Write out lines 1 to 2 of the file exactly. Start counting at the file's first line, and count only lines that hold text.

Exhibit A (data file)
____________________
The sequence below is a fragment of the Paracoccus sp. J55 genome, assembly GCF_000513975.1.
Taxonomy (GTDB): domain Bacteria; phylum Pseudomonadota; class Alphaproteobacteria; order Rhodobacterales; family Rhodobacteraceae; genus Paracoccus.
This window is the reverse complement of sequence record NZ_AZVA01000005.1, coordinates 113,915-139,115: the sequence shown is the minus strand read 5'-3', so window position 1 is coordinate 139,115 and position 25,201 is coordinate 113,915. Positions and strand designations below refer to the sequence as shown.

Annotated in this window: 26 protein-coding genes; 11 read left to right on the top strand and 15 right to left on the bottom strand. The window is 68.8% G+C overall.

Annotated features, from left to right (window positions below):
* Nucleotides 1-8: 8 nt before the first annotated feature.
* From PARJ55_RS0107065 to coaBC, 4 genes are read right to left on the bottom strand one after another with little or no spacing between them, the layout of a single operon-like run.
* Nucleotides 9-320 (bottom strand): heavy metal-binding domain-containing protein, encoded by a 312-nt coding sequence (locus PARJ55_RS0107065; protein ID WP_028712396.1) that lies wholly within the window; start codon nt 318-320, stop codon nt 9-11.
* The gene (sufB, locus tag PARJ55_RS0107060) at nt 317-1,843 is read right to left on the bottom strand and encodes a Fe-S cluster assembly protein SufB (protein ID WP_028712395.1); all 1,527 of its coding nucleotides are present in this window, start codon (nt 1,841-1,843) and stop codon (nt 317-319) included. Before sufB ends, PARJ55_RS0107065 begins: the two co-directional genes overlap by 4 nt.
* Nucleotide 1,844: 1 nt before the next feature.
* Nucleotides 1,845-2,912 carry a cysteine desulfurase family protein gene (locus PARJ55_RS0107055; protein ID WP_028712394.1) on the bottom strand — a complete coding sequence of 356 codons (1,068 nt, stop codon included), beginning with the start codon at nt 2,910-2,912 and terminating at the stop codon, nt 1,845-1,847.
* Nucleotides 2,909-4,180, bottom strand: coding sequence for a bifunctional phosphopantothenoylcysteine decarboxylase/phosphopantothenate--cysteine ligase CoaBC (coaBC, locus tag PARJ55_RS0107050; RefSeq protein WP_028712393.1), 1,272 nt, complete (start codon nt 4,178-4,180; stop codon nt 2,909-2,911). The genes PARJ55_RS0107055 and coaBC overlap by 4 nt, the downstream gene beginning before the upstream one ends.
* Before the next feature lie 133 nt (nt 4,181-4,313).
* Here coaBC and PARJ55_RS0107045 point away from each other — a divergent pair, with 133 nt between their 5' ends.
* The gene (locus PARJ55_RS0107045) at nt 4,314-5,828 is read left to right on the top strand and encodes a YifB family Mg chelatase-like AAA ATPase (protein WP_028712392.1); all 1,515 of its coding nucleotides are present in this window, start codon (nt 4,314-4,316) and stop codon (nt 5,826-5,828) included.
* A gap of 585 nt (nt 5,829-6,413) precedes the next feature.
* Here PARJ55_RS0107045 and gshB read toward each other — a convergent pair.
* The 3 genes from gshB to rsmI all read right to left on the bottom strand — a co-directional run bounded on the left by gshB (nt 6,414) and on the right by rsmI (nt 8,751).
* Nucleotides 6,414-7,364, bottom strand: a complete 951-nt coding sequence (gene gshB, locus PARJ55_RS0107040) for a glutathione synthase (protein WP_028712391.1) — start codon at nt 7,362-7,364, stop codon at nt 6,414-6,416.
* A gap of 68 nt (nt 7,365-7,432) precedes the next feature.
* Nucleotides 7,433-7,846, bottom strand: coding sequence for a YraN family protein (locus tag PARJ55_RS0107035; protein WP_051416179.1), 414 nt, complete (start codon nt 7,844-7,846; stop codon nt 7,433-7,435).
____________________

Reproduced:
The sequence below is a fragment of the Paracoccus sp. J55 genome, assembly GCF_000513975.1.
Taxonomy (GTDB): domain Bacteria; phylum Pseudomonadota; class Alphaproteobacteria; order Rhodobacterales; family Rhodobacteraceae; genus Paracoccus.